Wednesday, November 26, 2008

My Big Boy



My baby is 4 today. My sweet, most cuddly child. I thought he would be jealous of a new baby but he is very excited to be a big brother and is emphatic that he is not a baby anymore. Simeon is very much a boy boy. He loves trains, trucks, super heroes and all. Before you say "Aren't all boys like that?" I will say my first is not really into the boy boy things. These things help define him as a person separate from his siblings. I am ok with him not wanting to write his name or such because he knows how to play better than our overly academic child. We have watched him grow from refusing to say I am sorry to feeling truly bad when he hurts someones feelings (well maybe not pain inflicted on his siblings). He can put on his own cloths, buckle his seat belt, on top of riding a bike with out training wheels. What does he need me for?? :)
Before I get too sad, I just look at his still dimply hands and know that he is still my little boy. No college for him just yet.

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Saturday, November 22, 2008

Frosty the Snowman

This video had about 30 takes since he could not accept mistakes. You'll notice him hurrying at the end because someone rang the doorbell but he wanted to finish. We are very proud of his natural ability on the piano. I just noticed the paper covering his hands- oops. Go Josh! video

Friday, November 21, 2008

Twilight at Midnight!

Don't worry no spoilers here! I went and stood in line for 1 hr and sat in the theater chair for 2 just to watch Twilight last night. Some might call me obsessive. I don't really feel that way. Sure I can tell you every last detail about the books including the online part book Midnight Sun. I can talk your ear off about all of them, including their flaws.
It all started a few years ago when no one had heard of the book. My girlfriend had book club and chose a different book and said if you want to read this other book(Twilight) that my husbands cousin wrote you can. (Correct me if I am wrong Kirsten but I am pretty sure you had not even read the book?)
I was around the 4th person to get it passed to and I had no idea what I was getting into. I was around 100 pgs into it when my family went to bed and finished it that night, totally entranced in the book.
I really didn't know if anyone else liked the book. I wondered if I happened to get caught up in it but that everyone else thought it was lame. I went to park day the next morning exhausted but on a high. I quietly asked the couple people who had read it if they liked it to see the same crazed look in their eyes that I had. I was not the only one!
For the next year I still hesitated telling other adults(cuz I am one right?) to read the book. What if they thought I was immatuture (be quiet you people snickering) More and more people loved it but it still took another year for the craze to start. And boy did it start.
So here I am wondering why I am going to a midnight showing. Well, I was with 19 friends, for fun, and well geez, I read the 1st, 2nd, 3rd and 4th in the middle of the night so why not watch the movie then too.

Saving seats
Most of us- I kept the red eyes for effect

Saturday, November 15, 2008

Boycotts

Believe me, I am sick of my posting about Prop 8 but what I am to do when I feel like there is nothing I can do? Sharing some of the things happening here so that more people can know and praying are about the only things I feel like I can do.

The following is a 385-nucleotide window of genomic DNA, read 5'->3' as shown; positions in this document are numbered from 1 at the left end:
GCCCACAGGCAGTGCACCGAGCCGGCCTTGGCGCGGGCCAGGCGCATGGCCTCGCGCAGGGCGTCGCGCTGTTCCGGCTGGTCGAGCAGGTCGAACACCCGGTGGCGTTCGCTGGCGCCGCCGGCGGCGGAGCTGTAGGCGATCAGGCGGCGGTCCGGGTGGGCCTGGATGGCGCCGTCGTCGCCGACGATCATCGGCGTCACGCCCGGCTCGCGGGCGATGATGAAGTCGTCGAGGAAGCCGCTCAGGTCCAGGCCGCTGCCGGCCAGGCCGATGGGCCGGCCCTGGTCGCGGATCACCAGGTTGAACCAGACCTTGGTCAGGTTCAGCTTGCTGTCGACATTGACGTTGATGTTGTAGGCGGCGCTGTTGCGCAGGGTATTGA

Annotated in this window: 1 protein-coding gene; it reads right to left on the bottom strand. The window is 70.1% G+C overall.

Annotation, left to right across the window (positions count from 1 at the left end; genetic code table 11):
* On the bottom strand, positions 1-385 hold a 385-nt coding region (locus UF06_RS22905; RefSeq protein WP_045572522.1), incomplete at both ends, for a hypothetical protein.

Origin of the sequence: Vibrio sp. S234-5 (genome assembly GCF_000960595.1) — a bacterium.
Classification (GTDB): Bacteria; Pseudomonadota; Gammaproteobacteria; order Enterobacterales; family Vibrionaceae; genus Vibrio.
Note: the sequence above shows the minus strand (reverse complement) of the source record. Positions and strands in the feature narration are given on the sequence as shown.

There are protests all over the US. What are they trying to prove? That we should not live in a country where majority rules? Interesting. Our "Republican" Governor has said that Prop 8 is wrong and should be overturned. Doesn't he know he is not speaking to the majority? Who is he trying to win over??

It sickens me how much people who donated over a certain amount (we donated, just not that much) are being dragged through the dirt. Here is an article by the LA Times which is actually joining the lawsuit against Prop 8 (LA had a majority for Prop 8). If they are reporting that this much hate is being issued against us, it must be bad.
http://www.latimes.com/news/local/la-me-boycott14-2008nov14,0,7176761.story

Thursday, November 13, 2008

Prominant Gay Activist "Healed"

I am hesitant to post more on the issue but these articles are fabulous and I know the battle is not over.

http://www.massresistance.org/docs/events07/Michael_Glatze/index.html

Here is a letter written by a lesbian Mormon who overcame and was married in the temple.
PROPOSITION 8: A CLEAR MESSAGE FROM SOMEONE WHO'S BEEN THERE
I am going to attempt the impossible: I want to try to discuss Proposition 8 in an honest, equitable manner.
To demonstrate the divisiveness of the issue, let me first point out that I could only call it "Proposition 8." If I'd called it by its original name, "Proposition 8: California Marriage Protection Act," you would think that I want you to vote "Yes on 8." After all, who wouldn't want to protect marriage? If I'd called it by its new name, as determined by California's attorney general and legislative analyst in July, "Proposition 8: Eliminates Right of Same-Sex Couples to Marry," you would think that I want you to vote "No on 8." After all, who would want to eliminate someone's rights?
And, to demonstrate how far-reaching its effects, I didn't even need to call it "California's Proposition 8." No matter where this email goes, to any of the 50 states that may have propositions up for vote, I'm confident people will know which state's "Proposition 8" I'm talking about.